Once your clientele builds up, you’ll want to add to your shear collection. Most groomers start out with a handful of shears.
To start out you need at least these four shears in your tool kit:
• 8.5 inch straight shear
• 8.5 inch curved shear
• blenders or thinners
• small detail shear
Once you have a basic shear collection that you are happy with, then it’s time to branch out. Why? #1: Shears don’t stay sharp. Most groomers need to send their shears and blades out for sharpening. You could be without your equipment for up to two weeks. #2: Accidents happen. If shears get knocked to the floor (it happens!) many times they’ll need a trip to the sharpener before they’ll cut again. #3: There are different shears for different jobs.
I think about it like this. My home repair skills are limited. If something breaks, I’m real quick to pick up the phone for help. If you’re like me, you only keep a keep a few tools around the house. A hammer. A screw driver or two. A measuring tape. And maybe a pair of pliers. Or maybe you enjoy home repairs. Good for you. My bet is you have expanded on your collection of hand tools. I’m guessing you even have a box to keep all those snazzy tools in so they don’t get lost. But what if you are a ‘professional handyman’? Professionals have an arsenal of tools in their tool kit. Different tools for different jobs.
Professional groomers and/or stylists are no different. We never know what is going to walk through our door. Big dogs. Small dogs. Fluffy dogs. Matted dogs (but their pet parent insisted they brushed them last night!). Smelly dogs. Dirty dogs. Short coats. Curly coats. Shedding coats. Cats. Or maybe even an occasional rabbit… You get the idea.
There is a wide variety of critters we deal with every day. We need a wide assortment of equipment to groom them at a professional level. Shears are a part of that arsenal. But there are so many to choose from. Where do you start?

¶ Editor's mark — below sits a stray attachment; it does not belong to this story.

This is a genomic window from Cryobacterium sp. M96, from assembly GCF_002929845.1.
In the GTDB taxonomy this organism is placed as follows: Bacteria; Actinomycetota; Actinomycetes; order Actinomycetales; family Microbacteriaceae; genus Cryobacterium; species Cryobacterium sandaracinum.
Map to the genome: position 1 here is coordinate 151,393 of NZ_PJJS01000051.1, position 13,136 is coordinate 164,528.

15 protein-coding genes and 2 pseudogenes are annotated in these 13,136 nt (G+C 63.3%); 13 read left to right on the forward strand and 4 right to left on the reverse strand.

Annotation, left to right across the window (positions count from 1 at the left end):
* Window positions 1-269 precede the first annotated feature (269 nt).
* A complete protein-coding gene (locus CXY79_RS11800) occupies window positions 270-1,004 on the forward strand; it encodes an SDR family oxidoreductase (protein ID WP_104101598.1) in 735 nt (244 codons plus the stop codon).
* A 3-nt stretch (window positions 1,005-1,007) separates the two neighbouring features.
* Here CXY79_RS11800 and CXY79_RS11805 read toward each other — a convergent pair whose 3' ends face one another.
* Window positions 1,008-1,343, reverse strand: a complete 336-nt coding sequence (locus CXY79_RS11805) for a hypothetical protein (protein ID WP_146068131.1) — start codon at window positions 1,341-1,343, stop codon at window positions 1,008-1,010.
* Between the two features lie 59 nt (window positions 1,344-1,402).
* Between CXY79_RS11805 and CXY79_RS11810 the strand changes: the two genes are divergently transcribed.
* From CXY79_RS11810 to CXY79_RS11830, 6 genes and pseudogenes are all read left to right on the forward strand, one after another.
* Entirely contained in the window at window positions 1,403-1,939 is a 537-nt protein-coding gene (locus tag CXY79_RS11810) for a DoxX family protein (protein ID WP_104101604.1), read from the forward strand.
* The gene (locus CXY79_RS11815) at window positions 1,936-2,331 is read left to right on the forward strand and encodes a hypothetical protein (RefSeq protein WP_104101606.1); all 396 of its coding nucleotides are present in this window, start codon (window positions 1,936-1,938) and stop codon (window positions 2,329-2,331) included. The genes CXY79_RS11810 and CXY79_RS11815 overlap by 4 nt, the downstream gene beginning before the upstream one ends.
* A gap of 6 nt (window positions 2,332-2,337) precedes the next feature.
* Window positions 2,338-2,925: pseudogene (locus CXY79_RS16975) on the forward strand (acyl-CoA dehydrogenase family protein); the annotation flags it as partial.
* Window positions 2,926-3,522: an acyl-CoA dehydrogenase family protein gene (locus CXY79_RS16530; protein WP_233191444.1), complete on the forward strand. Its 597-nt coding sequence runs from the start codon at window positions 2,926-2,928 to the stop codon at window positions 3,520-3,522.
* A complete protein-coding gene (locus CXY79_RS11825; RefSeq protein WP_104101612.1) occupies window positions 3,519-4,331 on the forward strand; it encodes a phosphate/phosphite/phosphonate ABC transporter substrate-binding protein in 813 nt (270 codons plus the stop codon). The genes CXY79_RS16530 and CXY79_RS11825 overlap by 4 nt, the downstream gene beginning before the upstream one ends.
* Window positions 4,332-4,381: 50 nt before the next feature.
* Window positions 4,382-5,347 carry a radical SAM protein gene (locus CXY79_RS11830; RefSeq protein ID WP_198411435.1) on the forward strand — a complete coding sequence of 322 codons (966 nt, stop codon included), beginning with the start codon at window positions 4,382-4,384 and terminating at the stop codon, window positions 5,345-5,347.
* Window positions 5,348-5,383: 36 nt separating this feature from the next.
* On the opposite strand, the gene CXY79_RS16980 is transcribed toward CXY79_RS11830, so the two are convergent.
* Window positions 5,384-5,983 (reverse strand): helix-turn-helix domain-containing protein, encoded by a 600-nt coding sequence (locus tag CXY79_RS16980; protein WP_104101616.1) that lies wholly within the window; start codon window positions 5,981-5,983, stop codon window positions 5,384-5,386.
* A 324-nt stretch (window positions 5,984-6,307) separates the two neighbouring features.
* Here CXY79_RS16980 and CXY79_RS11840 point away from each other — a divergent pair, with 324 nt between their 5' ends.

First establish a budget. If you are just starting out in your career, you don’t need the Ferrari of the shear styles. You put a young driver behind the wheel of a Ferrari and they’re going to get into trouble. Same thing applies with a new groomer. You’re going to get in trouble. Best thing for you to do is admire them but put them back on the table. Maybe later in your career, but not now. You need a mid-level Ford or a Toyota. Something in the $150 – $250 range.
Next – go shopping! The best place to buy shears is at a trade show. At a show there are multiple vendors. You’ll have loads of choices. At shows you can actually pick up and try the shear. That’s the best way to get the perfect fit – try them out. No shear will feel the same in everyone’s hands.
The first thing you need to shop for is replacement shears when your main shears are out for sharping. They don’t have to be identical to your starter shears but they should be close. However, I suggest bumping up in the quality factor. Most starter shears are in the $50-$125 range. Add $50 to $100 to that number and start there. Most likely you will enjoy your new shears more than the starter set. The starter set will become your back-up.
When shopping for a second blending shear, think about the types of dogs that you work on. Are you looking for a shear that can be an eraser on smaller dogs with finer coats? Or are you looking for a large pair that can cover a lot of ground on a large body dog such as a Golden Retriever or Doodle? Or are you dealing more with a terrier type coat or maybe a sporting dog style?
If you are unclear of what you need, ask someone for help. Most of the top level professionals are happy to help you fit shears to your needs and your hands at trade shows. Simply ask them. After all, the next best thing to shopping for ourselves is to help others spend their money! Super fun for all.
Ultimately you want to have four or five different styles of each basic shear in your collection so that you can tackle any coat type with ease.